The Jets have missed the playoffs for three straight seasons — during which time they’ve gone 8–8, 6–10 and 8–8 again last season — but owner Woody Johnson and general manager John Idzik decided to bring coach Rex Ryan back for a sixth season.
Ryan, despite an extension, is essentially coaching for his job again in 2014. If the Jets are to make the playoffs — which would significantly help Ryan’s case — they must improve their passing offense and passing defense. Those units ranked 31st and 22nd in the NFL, respectively, last season.
Some of the passing offense issues last year were due to rookie Geno Smith’s struggles. But he didn’t have a lot of weapons to work with. He has more now. The Jets’ pass defense is rebuilding, with the release of veteran cornerback Antonio Cromartie and the first-round draft selection of safety Calvin Pryor.
The Jets have a strong running game that is perhaps stronger now. They have one of the best defensive lines in the NFL. If they can shore up their passing game issues, on both sides of the ball, they could be a playoff contender in 2014.
The Jets went out and got the best free agent receiver available, Eric Decker. But is he enough of a speedy, downfield threat to be a No. 1 receiver? Plus, how much were his stats in Denver a product of Peyton Manning? All of that remains to be seen.
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Instead of drafting a receiver in the first round, the Jets supplemented their passing game with several other pieces. They drafted a tight end in the second round, Jace Amaro, who was basically a receiver in college. They added speed to their backfield by signing running back Chris Johnson, who has always been a receiving threat.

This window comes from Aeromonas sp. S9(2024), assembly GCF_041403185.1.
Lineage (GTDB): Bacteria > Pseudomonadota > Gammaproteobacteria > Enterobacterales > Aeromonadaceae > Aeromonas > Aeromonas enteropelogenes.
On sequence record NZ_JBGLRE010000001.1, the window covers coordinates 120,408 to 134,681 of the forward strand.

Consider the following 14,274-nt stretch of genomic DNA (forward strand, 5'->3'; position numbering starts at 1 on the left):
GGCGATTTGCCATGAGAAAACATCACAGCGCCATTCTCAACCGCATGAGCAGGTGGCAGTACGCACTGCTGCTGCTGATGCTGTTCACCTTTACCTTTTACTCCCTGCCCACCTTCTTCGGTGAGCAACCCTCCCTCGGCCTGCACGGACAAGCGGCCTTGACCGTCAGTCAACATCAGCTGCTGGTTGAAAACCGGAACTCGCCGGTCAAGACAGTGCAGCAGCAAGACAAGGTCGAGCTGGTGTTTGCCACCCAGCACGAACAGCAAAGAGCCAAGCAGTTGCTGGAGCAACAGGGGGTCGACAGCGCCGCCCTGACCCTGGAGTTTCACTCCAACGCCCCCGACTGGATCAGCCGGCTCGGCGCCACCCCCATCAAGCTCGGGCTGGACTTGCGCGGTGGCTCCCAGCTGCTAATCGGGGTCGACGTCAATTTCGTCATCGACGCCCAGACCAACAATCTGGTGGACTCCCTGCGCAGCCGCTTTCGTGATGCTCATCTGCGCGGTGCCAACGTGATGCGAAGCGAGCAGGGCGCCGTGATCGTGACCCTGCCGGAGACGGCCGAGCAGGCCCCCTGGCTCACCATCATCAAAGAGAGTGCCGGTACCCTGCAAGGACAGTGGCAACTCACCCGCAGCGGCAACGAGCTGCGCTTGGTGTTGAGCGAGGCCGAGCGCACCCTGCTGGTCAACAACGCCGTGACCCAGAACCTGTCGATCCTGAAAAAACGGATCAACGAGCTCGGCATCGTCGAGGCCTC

You have to wonder how much Johnson has left. He will be 29 in September, and he has 1,742 NFL carries on his body. He played last season with a torn meniscus in his knee and had the least productive year of his career. The Jets won’t need to lean on him. They can use his speed, presuming he still has it, as a complement to running back Chris Ivory’s power.
Despite all of these additions, the offense’s success — or lack thereof — will largely hinge on whether Smith can make better decisions in his second season. His numbers last season were dreadful (12 touchdowns and 21 interceptions), and the Jets signed Michael Vick this offseason to push him. But they would prefer for Smith to win the job.
Under Ryan, the Jets have regularly fielded a strong defense. But the past two seasons, they ranked 25th and 30th in the NFL in yards gained and 29th and 28th in points scored. Throw in Mark Sanchez, and over the past three seasons, the Jets’ starting quarterbacks have combined for 57 interceptions. Until all those numbers improve, the Jets won’t be a playoff team.
First, the good news: The Jets have a prodigious defensive line led by end Muhammad Wilkerson and tackle Sheldon Richardson. Wilkerson, arguably the Jets’ best player on either side of the ball, has an absurd combination of size (6'4", 315 pounds) and speed that makes him a pass-rushing terror (10.5 sacks last year). Richardson shows elite agility for a 294-pound player. On his way to winning NFL Defensive Rookie of the Year last season, he also rushed for two touchdowns in goal-line situations.